On the rare occasions that Tom had contacted her during his travels, Laurie could tell that the wind and sea of new horizons had changed him. His voice breezed over words with a smiling lightness she'd almost forgotten he possessed. As he would tell her of the ports lined with palm trees, or the dolphins that accompanied him through calm seas, Laurie could see that the world was filling his soul in a way that her love had not done in a long time. Her hurt surged, yet grew confused by the happiness she felt at hearing her man feel so fulfilled. Her mind ached.

What Laurie hadn't realised until now, however, was that she too had begun to change. It was as if Tom's removal from her everyday scenery had allowed new winds to whip around her, to blow away the covers that hung over the mirror of their love, allowing her to see their relationship truly reflected back at her.

She loved Tom, she thought, yet when she drew a mental portrait of that man, Laurie realised that she only truly loved the parts of Tom she'd drawn out herself. Over the last 5 years, Tom had done the bending, the shape-shifting, the compromising to fit into the life that Laurie wanted. She'd fallen more and more in love with him not through the deepening of their connection, but through decoy. Laurie had moulded a man into her perfect partner, and in doing so had trapped him in the world she'd designed.

As the days before his return diminished in number, Laurie's heart slowly moved from her chest to her throat. How could she tell Tom that, now that he had returned, she would be the one to leave? Now that he was ready to come back to her, she needed to go and be by herself? She would be demolishing the man that she'd made into her own, and leaving him behind to build up his life again without her.

Perhaps, she countered to herself, Tom's thoughts were echoing her own as he approached the island they called home. After all, how could the routine their relationship represented ever compete with the sunrises and sunsets he would have watched from docks across the world? How could a bird, once released from its cage, ever feel content within four walls again?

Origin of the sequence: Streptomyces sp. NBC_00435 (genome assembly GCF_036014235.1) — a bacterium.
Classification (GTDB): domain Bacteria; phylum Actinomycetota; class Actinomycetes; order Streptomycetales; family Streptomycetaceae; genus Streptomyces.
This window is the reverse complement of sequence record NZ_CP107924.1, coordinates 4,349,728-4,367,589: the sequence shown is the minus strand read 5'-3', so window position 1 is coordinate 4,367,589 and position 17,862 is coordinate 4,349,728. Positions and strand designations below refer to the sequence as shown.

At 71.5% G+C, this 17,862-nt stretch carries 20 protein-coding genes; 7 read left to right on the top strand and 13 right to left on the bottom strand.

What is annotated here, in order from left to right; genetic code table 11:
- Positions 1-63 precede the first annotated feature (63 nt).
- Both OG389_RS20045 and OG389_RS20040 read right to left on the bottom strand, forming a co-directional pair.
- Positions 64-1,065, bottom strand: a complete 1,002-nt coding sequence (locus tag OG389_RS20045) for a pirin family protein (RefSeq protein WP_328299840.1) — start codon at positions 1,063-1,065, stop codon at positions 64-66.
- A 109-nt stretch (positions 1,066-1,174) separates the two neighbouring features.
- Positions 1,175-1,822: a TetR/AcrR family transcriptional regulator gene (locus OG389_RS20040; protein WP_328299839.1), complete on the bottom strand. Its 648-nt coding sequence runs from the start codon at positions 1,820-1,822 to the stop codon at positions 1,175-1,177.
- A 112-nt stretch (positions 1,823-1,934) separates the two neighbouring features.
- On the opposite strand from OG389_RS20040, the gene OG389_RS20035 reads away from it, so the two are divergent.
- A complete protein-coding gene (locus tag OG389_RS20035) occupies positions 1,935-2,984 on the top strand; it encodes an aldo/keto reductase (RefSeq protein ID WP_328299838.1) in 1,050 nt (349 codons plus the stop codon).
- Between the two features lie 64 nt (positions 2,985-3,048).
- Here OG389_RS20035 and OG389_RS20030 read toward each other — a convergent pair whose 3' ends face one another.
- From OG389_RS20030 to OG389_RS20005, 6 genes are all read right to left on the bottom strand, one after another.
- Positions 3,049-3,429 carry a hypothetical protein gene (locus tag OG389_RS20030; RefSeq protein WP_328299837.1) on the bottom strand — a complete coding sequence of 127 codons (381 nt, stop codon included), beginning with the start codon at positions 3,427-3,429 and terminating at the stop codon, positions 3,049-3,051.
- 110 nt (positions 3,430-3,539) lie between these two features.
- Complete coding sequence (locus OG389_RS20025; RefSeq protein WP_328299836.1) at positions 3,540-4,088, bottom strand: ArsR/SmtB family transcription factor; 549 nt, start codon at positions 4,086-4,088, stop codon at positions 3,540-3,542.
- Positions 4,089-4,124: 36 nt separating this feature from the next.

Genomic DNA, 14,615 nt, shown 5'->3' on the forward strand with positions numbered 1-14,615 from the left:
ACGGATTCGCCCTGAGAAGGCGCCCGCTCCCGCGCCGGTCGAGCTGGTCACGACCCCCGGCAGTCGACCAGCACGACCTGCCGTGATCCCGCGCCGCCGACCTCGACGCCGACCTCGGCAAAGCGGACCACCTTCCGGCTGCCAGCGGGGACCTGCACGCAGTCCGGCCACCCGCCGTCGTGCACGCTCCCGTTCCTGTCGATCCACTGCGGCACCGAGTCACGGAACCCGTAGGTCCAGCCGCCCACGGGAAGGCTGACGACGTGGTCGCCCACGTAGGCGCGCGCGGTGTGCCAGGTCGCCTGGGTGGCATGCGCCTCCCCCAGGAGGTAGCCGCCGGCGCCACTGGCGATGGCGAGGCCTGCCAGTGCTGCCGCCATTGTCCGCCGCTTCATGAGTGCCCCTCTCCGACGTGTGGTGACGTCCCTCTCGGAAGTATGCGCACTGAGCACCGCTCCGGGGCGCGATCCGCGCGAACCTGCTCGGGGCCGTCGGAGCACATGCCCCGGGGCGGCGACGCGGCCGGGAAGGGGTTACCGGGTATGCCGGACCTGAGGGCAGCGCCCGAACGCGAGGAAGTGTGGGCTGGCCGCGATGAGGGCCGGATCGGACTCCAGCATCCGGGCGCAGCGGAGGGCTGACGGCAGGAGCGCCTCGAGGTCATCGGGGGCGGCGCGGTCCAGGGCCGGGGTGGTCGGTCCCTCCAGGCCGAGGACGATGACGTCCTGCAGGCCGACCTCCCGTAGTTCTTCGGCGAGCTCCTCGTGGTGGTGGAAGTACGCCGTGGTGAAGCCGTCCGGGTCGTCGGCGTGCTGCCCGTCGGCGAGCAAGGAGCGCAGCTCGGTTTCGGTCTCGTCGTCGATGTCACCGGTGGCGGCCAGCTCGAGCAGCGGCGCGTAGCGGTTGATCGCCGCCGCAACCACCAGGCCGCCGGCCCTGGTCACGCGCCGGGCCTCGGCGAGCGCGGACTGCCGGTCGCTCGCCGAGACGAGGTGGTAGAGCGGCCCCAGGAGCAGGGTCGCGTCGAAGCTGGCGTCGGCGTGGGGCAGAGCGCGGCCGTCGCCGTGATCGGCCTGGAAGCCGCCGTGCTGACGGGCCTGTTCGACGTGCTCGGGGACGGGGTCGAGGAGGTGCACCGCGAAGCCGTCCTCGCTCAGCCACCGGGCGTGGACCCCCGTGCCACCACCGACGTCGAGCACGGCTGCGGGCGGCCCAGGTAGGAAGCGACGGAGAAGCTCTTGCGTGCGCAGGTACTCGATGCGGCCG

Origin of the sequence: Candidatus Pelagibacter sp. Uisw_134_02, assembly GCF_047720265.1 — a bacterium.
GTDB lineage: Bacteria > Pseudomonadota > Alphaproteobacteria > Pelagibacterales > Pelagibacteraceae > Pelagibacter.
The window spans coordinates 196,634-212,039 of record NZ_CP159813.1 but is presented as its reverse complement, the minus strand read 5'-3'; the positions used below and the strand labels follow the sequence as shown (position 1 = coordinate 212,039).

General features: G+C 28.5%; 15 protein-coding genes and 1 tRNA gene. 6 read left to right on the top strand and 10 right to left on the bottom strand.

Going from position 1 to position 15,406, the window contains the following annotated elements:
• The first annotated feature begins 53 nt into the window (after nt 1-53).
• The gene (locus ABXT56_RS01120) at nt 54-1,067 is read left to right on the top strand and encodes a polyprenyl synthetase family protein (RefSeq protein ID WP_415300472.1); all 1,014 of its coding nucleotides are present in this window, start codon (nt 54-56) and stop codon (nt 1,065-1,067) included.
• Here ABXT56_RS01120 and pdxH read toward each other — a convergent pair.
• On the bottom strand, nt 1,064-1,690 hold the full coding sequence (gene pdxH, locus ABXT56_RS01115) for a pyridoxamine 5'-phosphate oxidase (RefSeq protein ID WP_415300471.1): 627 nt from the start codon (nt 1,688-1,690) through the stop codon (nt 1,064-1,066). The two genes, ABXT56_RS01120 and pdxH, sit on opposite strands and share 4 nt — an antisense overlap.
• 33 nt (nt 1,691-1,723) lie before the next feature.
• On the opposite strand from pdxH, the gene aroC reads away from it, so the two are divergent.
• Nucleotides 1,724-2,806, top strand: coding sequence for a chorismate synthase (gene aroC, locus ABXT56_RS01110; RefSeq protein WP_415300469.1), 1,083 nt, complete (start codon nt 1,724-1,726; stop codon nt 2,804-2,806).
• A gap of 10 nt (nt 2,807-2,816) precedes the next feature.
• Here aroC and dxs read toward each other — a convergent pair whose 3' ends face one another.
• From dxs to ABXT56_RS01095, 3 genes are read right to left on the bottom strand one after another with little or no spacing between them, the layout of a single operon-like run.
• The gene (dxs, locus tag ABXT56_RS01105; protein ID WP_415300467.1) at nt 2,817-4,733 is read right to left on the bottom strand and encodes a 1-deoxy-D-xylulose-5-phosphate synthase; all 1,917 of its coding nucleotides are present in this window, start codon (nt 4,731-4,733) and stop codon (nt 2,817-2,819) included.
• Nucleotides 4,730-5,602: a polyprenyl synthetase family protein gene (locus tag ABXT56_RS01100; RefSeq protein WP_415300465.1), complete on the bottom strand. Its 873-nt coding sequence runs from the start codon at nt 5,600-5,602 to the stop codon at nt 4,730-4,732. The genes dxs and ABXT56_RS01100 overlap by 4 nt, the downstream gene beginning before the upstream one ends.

So, now, as she stood on the same spot that she had done six months ago, Laurie realised that everything had changed. As the sun beat down on her amber curls, she felt the cool metal of her keys between her fingers and, for a moment, felt torn. Torn between looking towards the horizon, for the man she'd thought she loved, and the car that was laden with every possession she owned. Torn between the comfort of settling, and the fear of flying free on her own. Torn between one more chance, and the chance of never knowing for herself what lay beyond the horizon.

As the wind picked up pace, and blew the streaks of sunlight across her brow, the familiar glimmer of white came into view. He was coming home. Every gust drew Tom nearer to her, every wave welcoming him back. But Laurie would not join in with the warm welcome. The wind was carrying her elsewhere. Taking a deep gulp of sea air, and watching the bow of Tom's boat push forward towards the shore, Laurie knew what she was doing. She was bowing out.

Nati Saednejad
Nati Saednejad
Read next: 'Chocolate Kisses'
Nati Saednejad

Linguist. Loon. Life-lover.

See all posts by Nati Saednejad